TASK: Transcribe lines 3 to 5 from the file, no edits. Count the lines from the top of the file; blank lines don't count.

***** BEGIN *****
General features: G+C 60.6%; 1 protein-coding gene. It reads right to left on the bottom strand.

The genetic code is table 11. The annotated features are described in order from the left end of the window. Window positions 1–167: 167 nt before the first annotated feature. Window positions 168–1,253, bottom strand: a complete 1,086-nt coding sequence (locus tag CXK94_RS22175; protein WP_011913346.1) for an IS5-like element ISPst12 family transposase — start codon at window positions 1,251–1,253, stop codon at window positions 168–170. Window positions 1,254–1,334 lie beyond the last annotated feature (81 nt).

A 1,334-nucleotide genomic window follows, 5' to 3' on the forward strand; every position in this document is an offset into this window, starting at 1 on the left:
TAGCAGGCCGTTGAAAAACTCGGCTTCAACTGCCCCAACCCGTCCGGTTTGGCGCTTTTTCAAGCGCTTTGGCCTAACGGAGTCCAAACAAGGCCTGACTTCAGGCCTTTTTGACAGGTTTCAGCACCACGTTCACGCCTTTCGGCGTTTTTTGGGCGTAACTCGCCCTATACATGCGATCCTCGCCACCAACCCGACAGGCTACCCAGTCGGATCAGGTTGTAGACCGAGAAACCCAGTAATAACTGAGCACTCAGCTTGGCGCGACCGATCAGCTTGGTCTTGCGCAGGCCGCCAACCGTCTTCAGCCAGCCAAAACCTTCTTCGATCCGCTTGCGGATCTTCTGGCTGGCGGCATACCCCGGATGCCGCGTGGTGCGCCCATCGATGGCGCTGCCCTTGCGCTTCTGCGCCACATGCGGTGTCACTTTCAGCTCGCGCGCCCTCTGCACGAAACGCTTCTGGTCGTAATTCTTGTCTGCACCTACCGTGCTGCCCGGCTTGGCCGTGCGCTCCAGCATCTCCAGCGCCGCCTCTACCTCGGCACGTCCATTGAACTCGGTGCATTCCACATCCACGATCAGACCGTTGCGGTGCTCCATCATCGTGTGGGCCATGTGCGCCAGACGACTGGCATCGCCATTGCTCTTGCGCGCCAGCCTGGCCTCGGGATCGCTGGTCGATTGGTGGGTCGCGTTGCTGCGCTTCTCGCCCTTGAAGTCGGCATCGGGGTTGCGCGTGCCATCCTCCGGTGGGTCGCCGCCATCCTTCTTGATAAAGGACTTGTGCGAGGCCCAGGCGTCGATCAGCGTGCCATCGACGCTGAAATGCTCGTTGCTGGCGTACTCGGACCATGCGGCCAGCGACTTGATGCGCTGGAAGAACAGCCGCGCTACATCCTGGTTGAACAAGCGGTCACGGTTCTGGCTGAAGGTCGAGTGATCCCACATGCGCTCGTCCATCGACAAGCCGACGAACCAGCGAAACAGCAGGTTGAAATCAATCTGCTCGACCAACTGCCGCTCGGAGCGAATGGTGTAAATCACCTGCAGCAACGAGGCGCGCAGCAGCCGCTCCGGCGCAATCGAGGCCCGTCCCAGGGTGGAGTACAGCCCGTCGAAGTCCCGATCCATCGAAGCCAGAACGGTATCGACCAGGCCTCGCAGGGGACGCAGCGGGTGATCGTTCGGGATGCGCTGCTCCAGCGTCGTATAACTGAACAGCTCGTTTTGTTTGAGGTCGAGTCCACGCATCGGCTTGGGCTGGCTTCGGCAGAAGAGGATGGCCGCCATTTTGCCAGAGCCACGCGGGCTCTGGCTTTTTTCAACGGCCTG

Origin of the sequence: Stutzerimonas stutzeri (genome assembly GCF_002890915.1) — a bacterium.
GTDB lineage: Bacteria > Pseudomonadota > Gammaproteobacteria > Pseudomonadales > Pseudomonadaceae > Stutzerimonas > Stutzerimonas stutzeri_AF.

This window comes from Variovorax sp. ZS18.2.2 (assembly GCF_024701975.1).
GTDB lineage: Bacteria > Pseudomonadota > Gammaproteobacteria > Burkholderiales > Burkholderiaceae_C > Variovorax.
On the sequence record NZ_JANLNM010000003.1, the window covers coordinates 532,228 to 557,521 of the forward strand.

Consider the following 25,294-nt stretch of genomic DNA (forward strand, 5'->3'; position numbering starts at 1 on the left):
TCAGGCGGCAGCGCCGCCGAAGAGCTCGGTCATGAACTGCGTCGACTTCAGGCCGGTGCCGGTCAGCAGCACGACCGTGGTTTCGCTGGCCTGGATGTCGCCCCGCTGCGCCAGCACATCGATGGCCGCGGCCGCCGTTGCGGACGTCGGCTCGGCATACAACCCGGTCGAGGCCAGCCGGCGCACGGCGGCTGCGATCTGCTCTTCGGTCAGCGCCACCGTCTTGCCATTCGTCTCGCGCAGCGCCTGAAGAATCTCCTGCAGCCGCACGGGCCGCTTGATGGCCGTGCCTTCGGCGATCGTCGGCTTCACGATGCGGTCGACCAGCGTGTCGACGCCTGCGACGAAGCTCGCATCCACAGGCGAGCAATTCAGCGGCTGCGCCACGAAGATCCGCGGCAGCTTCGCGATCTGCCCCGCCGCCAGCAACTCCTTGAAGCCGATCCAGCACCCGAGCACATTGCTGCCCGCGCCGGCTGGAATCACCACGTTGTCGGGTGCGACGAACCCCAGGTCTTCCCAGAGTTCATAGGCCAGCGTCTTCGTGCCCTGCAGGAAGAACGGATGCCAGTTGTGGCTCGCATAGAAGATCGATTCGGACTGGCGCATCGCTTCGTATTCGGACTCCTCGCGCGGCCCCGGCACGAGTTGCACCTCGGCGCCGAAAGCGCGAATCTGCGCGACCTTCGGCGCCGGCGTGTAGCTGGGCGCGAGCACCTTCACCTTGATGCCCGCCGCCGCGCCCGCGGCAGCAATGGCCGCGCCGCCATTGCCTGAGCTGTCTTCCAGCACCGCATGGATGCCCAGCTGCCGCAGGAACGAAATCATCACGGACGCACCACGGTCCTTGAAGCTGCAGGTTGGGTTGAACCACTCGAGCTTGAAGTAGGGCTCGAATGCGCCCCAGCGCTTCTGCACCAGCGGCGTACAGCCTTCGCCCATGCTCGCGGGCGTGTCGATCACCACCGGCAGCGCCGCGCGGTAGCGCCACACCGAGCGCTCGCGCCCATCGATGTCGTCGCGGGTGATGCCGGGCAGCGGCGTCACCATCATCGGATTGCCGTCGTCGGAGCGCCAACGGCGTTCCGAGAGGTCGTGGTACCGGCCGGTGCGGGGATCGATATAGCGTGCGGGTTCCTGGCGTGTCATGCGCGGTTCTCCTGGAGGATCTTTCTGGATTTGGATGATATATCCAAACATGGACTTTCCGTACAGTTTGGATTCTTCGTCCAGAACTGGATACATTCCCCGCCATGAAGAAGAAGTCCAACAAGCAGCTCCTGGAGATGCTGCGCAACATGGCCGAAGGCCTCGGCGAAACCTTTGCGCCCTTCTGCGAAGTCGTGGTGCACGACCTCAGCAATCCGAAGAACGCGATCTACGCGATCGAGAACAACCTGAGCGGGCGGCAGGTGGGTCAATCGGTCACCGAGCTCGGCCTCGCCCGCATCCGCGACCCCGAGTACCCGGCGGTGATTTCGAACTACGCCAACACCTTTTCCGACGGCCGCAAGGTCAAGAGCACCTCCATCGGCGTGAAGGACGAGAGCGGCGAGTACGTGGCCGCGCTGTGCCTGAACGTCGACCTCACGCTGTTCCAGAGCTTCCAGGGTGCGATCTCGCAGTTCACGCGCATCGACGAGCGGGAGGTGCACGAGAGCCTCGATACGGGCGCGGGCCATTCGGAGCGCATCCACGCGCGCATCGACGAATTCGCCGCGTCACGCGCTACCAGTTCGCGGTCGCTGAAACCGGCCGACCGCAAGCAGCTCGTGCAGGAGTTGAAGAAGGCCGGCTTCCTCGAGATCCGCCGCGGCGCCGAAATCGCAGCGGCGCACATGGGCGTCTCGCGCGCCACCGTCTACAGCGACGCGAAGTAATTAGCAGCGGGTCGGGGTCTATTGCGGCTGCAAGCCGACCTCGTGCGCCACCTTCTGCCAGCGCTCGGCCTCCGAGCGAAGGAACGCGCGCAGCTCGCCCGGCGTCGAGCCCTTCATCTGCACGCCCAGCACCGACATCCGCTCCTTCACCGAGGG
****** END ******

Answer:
A 1,334-nucleotide genomic window follows, 5' to 3' on the forward strand; every position in this document is an offset into this window, starting at 1 on the left:
TAGCAGGCCGTTGAAAAACTCGGCTTCAACTGCCCCAACCCGTCCGGTTTGGCGCTTTTTCAAGCGCTTTGGCCTAACGGAGTCCAAACAAGGCCTGACTTCAGGCCTTTTTGACAGGTTTCAGCACCACGTTCACGCCTTTCGGCGTTTTTTGGGCGTAACTCGCCCTATACATGCGATCCTCGCCACCAACCCGACAGGCTACCCAGTCGGATCAGGTTGTAGACCGAGAAACCCAGTAATAACTGAGCACTCAGCTTGGCGCGACCGATCAGCTTGGTCTTGCGCAGGCCGCCAACCGTCTTCAGCCAGCCAAAACCTTCTTCGATCCGCTTGCGGATCTTCTGGCTGGCGGCATACCCCGGATGCCGCGTGGTGCGCCCATCGATGGCGCTGCCCTTGCGCTTCTGCGCCACATGCGGTGTCACTTTCAGCTCGCGCGCCCTCTGCACGAAACGCTTCTGGTCGTAATTCTTGTCTGCACCTACCGTGCTGCCCGGCTTGGCCGTGCGCTCCAGCATCTCCAGCGCCGCCTCTACCTCGGCACGTCCATTGAACTCGGTGCATTCCACATCCACGATCAGACCGTTGCGGTGCTCCATCATCGTGTGGGCCATGTGCGCCAGACGACTGGCATCGCCATTGCTCTTGCGCGCCAGCCTGGCCTCGGGATCGCTGGTCGATTGGTGGGTCGCGTTGCTGCGCTTCTCGCCCTTGAAGTCGGCATCGGGGTTGCGCGTGCCATCCTCCGGTGGGTCGCCGCCATCCTTCTTGATAAAGGACTTGTGCGAGGCCCAGGCGTCGATCAGCGTGCCATCGACGCTGAAATGCTCGTTGCTGGCGTACTCGGACCATGCGGCCAGCGACTTGATGCGCTGGAAGAACAGCCGCGCTACATCCTGGTTGAACAAGCGGTCACGGTTCTGGCTGAAGGTCGAGTGATCCCACATGCGCTCGTCCATCGACAAGCCGACGAACCAGCGAAACAGCAGGTTGAAATCAATCTGCTCGACCAACTGCCGCTCGGAGCGAATGGTGTAAATCACCTGCAGCAACGAGGCGCGCAGCAGCCGCTCCGGCGCAATCGAGGCCCGTCCCAGGGTGGAGTACAGCCCGTCGAAGTCCCGATCCATCGAAGCCAGAACGGTATCGACCAGGCCTCGCAGGGGACGCAGCGGGTGATCGTTCGGGATGCGCTGCTCCAGCGTCGTATAACTGAACAGCTCGTTTTGTTTGAGGTCGAGTCCACGCATCGGCTTGGGCTGGCTTCGGCAGAAGAGGATGGCCGCCATTTTGCCAGAGCCACGCGGGCTCTGGCTTTTTTCAACGGCCTG

Origin of the sequence: Stutzerimonas stutzeri (genome assembly GCF_002890915.1) — a bacterium.